“By increasing our fuel diversity, we are increasing our grid resiliency and that strengthens our energy security and enhances our economic security. That’s why instead of punishing fuels that produce emissions through regulation, we’re seeking to reduce emissions by innovation,” the energy secretary said. “By any measure, we’re succeeding. We’re the number one producer of oil and gas in the world. And, at the same time, we also lead the world in reducing energy-related carbon emissions.”

Perry, a former governor of Texas, a leading producer of both oil and wind energy, went even further to say U.S. exports of liquid natural gas and coal can clean up global carbon emissions, even though these fuels release heat-trapping carbon dioxide. Such exports can also liberate allied nations, like those in Eastern Europe, from reliance on hostile neighbors that can turn a pipeline on and off to advance a political agenda.

“We truly are a superpower when it comes to energy under President [Donald] Trump’s leadership,” Perry said. “We’re now producing more energy, more abundantly, more affordably, and, I might say, more cleanly and efficiently. We’re attaining it from this wider range of sources than anyone ever thought possible.”

About 20 minutes into the panel discussion, a group of young activists took the stage, chanting, “Your time is up! Climate action now!”

“What Governor Herbert touts as a diverse energy portfolio is really just a dishonest attempt to continue bolstering fossil fuel economies,” Eliza Van Dyk, a Westminster student and organizer with Wasatch Rising Tide, said after the five-minute disruption. “As young people, we feel our pleas for a sustainable future are being ignored or met with false solutions. Events like the Governor’s Energy Summit, which are inaccessible to most of the public, further exemplify that Herbert’s energy policy is not in the best interest of the people but rather the fossil fuel elites who continue to sacrifice our future.”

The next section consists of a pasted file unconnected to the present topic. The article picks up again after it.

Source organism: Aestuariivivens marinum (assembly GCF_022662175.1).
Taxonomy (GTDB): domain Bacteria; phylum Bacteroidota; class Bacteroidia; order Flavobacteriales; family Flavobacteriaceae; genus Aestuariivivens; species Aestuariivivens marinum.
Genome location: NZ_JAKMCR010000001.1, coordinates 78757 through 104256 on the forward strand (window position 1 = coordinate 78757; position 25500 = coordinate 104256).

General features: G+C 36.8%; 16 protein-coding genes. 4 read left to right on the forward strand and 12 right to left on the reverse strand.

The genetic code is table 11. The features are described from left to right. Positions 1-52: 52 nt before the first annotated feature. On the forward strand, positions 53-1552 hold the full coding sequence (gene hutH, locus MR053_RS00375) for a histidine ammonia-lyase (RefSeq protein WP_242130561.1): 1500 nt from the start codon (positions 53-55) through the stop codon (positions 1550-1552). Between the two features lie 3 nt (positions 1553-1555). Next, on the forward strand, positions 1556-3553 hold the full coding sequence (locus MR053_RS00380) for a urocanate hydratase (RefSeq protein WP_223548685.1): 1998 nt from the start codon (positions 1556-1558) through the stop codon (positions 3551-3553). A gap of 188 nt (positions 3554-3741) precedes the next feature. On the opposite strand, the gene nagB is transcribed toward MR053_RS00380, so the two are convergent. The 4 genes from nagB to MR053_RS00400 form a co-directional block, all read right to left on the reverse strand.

After being escorted from the hotel’s ballroom, the activists derided Herbert and other speakers for failing to acknowledge what many regard as an ecological catastrophe unleashed by heavy use of fossil fuels that has pushed carbon dioxide to levels in the atmosphere not seen in nearly a million years.

Continued use of oil, gas and coal are “not an option when imminent climate chaos is threatening our futures, especially communities living on the front lines of industry and disaster,” said Olivia Juarez, Latinx organizer with the Southern Utah Wilderness Alliance.

Still, many of Thursday’s speakers, participants and attendees were leaders in renewable energy, advancing the very technologies that are hoped to replace these carbon-heavy fuels. Herbert said he appreciated the youthful enthusiasm and concerns raised by the activists, whom he added should be heard and respected.

“We’ve talked about today what they want us to do and provide cleaner fuels. That’s happening. They want it to happen now. But the practical reality is it takes some time to transition without crashing the economy. They would like to quit by Friday, to not take anything out of the ground,” Herbert said. “My suggestion to them is start your own conference to see how many people show up to support your cause rather than come and disrupt what we’ve done here.”